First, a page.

17 Weston Road, Long Ashton, BS41 9LA – 01275 395 222 www.the-pumphouse.com/events
Word of mouth may be the best form of marketing, but to rely on it for a new eatery suggests rare confidence. Sitting, as I often do, in the excellent Pump House on Bristol’s harbourside, I heard recently that chef Toby Gritten had a new venture. Maybe I could pick up a leaflet and make a booking? Well, actually, there weren’t any leaflets. Further probing revealed that Toby and business partner Dan now run the revitalised the Bird in Hand at nearby Long Ashton. So the Pump House staff wrote down the address and organised a booking.
Long Ashton is the first village in the green belt north of Bristol, three miles from the harbourside. A reasonable walk, were it not for the manic road system in between. But to one side lies glorious Ashton Court, 850 acres of park and woodland belonging to the citizens of Bristol. So a long walk in Ashton Court, followed by another long walk to the Bird in Hand (yes, Long Ashton is long) would be the perfect prelude to a slap-up lunch.
Four of us opted for Saturday lunch without the walk, and went by car. The new Bird in Hand pub sign was promising: a strong black frame with a modernised heraldic design. Mysteriously it announced that this was a ‘Forage Inns Free House’. None of us had heard of Forage Inns, and later Googling drew a blank. Perhaps another element in the teasing marketing strategy?
When we got inside the quality of the redesign was impressive. The cosy character of a village pub has been preserved, but clean lines and level floors replace the traditional clutter. To the left a few locals sat in the bar area, which stocks such West country beers as Gem, Tribute and Butcombes. To the right was the dining area, furnished sturdily and half full of diners who looked healthy enough to have done the winter walk that we missed.
When quizzed, our helpful waitress told us about the dishes and that the chefs forage for ingredients, such as wild bittercress, field mushrooms, cobnuts and wild sorrel, for both the Bird in Hand and the Pump House. Toby has even appeared on TV foraging for mushrooms with Jamie Oliver – but not in January, so we couldn’t sample the results.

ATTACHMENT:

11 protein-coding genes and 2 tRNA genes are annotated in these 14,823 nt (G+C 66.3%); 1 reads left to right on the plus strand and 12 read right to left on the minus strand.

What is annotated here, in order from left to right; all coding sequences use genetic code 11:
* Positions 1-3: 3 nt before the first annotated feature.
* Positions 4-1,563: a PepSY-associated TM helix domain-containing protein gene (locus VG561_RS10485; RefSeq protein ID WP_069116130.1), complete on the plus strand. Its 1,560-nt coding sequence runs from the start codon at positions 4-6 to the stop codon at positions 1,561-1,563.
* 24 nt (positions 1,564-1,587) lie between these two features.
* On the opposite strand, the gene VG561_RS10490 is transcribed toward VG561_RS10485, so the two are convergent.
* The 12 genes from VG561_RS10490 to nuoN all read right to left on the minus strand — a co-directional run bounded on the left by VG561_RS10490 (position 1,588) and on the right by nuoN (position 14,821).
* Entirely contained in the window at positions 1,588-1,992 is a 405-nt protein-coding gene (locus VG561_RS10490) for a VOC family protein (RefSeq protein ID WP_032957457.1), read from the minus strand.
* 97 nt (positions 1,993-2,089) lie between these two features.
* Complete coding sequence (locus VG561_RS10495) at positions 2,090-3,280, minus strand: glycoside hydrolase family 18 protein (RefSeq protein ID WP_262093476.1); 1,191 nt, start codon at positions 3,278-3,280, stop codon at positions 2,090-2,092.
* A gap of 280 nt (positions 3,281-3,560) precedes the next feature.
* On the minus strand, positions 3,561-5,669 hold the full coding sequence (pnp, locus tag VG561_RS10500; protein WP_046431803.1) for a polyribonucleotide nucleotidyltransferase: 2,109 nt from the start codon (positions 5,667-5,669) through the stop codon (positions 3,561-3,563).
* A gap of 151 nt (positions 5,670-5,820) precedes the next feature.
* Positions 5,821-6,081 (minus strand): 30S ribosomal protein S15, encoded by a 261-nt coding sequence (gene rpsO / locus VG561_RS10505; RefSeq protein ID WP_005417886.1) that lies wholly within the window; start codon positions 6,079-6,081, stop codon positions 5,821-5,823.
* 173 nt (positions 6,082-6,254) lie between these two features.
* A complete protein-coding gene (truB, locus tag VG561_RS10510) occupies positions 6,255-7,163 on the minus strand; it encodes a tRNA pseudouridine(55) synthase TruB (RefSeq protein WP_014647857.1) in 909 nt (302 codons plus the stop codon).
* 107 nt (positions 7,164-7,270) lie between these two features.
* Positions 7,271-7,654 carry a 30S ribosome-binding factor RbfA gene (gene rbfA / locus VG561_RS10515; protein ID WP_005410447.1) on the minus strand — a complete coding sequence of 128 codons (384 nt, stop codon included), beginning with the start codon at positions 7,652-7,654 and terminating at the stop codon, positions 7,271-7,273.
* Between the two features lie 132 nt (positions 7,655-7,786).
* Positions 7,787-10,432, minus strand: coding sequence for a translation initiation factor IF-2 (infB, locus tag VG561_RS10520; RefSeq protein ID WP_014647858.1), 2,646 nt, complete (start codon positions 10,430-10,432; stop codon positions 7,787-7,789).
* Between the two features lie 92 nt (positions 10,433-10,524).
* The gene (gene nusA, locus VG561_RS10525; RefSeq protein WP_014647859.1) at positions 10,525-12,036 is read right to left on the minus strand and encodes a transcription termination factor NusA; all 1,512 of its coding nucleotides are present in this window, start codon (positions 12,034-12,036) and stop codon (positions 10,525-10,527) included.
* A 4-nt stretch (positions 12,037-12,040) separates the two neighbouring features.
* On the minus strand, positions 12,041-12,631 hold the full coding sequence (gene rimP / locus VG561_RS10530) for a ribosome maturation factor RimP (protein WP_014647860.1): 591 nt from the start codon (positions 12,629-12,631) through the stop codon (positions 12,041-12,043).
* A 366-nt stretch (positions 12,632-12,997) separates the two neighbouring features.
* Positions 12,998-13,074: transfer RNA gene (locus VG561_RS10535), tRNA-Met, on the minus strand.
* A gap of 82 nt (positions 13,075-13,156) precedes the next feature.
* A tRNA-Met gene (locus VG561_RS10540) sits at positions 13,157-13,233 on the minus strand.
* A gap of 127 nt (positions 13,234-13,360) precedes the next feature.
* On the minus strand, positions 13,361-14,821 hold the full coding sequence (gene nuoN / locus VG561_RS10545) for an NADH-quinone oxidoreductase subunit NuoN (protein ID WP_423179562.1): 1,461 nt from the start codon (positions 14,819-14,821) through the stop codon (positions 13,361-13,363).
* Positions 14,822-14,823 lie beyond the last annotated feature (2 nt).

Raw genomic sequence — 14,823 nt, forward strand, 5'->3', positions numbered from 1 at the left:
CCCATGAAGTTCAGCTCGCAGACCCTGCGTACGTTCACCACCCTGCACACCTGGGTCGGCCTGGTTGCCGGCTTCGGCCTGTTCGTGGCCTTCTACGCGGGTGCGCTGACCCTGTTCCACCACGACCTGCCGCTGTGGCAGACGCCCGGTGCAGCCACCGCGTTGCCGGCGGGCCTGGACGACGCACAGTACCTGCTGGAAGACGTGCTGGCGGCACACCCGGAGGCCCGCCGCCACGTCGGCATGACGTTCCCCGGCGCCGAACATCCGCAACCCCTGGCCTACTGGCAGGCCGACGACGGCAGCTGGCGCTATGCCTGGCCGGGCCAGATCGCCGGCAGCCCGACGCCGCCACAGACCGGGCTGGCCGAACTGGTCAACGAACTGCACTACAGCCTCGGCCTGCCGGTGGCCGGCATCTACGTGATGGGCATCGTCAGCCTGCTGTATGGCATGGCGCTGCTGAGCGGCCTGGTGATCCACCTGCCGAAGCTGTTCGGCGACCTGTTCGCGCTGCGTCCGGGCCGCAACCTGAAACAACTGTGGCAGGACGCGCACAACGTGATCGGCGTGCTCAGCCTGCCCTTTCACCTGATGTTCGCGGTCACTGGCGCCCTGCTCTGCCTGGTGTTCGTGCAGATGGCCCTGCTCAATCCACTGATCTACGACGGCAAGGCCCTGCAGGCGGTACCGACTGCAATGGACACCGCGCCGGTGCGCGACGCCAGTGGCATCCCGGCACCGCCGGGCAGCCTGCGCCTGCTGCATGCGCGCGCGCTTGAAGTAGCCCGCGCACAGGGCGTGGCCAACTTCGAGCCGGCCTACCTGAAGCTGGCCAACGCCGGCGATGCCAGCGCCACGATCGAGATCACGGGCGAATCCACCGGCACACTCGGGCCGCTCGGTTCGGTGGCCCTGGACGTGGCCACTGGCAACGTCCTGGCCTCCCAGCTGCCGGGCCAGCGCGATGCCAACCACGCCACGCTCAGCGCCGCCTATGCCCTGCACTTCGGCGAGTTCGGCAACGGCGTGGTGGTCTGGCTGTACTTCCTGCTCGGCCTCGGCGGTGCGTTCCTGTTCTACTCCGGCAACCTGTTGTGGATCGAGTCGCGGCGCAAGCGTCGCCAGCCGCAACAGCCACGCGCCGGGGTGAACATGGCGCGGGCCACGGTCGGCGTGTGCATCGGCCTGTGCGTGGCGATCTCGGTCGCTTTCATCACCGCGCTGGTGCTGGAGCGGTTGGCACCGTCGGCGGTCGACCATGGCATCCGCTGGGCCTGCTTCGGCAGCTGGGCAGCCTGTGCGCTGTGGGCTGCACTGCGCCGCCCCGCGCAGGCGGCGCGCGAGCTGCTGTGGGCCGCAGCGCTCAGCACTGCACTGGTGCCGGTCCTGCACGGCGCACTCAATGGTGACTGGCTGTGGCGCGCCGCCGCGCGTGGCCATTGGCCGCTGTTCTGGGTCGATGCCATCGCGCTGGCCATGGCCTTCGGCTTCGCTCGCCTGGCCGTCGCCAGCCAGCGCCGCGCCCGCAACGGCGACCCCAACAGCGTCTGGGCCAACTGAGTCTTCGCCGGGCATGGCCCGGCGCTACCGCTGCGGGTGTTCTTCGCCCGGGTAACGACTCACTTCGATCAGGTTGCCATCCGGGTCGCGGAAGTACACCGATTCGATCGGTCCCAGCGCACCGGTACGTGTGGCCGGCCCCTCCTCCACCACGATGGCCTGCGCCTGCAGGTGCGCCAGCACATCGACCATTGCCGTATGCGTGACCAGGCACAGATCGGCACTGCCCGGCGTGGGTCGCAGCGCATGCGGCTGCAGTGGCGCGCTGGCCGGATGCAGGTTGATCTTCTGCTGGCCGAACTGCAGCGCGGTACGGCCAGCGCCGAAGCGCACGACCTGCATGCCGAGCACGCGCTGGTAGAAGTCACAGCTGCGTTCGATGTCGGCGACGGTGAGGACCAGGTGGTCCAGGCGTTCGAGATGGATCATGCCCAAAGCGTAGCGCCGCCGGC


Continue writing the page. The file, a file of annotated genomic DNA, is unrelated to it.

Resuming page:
From the half dozen starters we chose pork rillettes with piccalilli and toast, wild Devon mussels with cider and cream, and baked duck egg with Paris browns and brioche. Paris browns may sound like a French version of hash browns, but were mushrooms, presumably unforaged. This dish arrived to ‘wows’ all round, nestling in its individual back pan straight from the oven.
It proved even more scrumptious than it looked, the rich flavour of the mushrooms perfectly complementing the soft duck egg, and a meal in itself. We had all seen mussels before, but they proved another winner, with melt-in-the-mouth flesh subtly enhanced by the barest hint of cider in the sauce. As a fan of these crustaceans I’ve never had better. The pork rillettes had a cooler reception; a bit too chewy was the verdict.
We went easy on the lunchtime alcohol, though the wine list had a tempting selection. Between us we sampled Vallemayor, a white Rioja, and Santi Apolstoli, a Pinot Grigio. The Rioja was particularly good, crisp and subtle. And drivers might like to note that our waitress happily served 125ml measures.
The half dozen main courses ranged from battered fish and chips to a more challenging pheasant with pigs’ trotters and prunes. We gave those a miss, as we did the bland sounding vegetarian option of potato gnocchi with pumpkin, sage and ricotta. Two of us chose wild Cornish sea bass, cockles and chickpeas with chorizo, but one wanted it without the chorizo, so our ever helpful waitress got gnocchi substituted. The sea bass and cockles proved to be a delight; fresh, aromatic and cooked to that perfect timing that is so important for fish. The gnocchi was, well, gnocchi.
We also chose a slow cooked lamb shoulder with gratin potatoes and gentleman’s relish, and rump of local beef with roast root vegetables and horseradish cream. Both dishes came on heavy platters that spoke of serious meatiness – in fact presentation throughout hit all the right notes in enhancing the nature of the food. And they tasted as good as they looked; the lamb was soft and tender from its slow cooking, while the beef was cooked to that subtle level a touch beyond rare that English beef deserves.
We now turned to the second page of the menu. Three desserts, three tempting dessert wines, four English cheeses and five port and brandies vied for our attention. Knowing the peerless quality of the Pump House cheeses I was sorely tempted, but we settled for sharing two desserts. Bitter chocolate terrine with orange jelly and clotted cream sounds an eccentric combination, but I can never resist bitter chocolate. In fact the tangy orange jelly cleverly offset the dark flavour of the chocolate, and the rich clotted cream wrapped over the other two soothingly. Our other dessert was date pudding with butterscotch sauce and vanilla ice cream. The pud was a seriously large dark spongy affair, served warm with the sauce: just the thing for a winter’s day, flavoursome, comforting and wholly delicious.
At the foot of the menu is a note in small print saying that all food is hand made on the premises from locally sourced ingredients. That attention to quality and detail was evident throughout the meal, and we were frankly greatly impressed. A fine addition to the best of Bristol dining.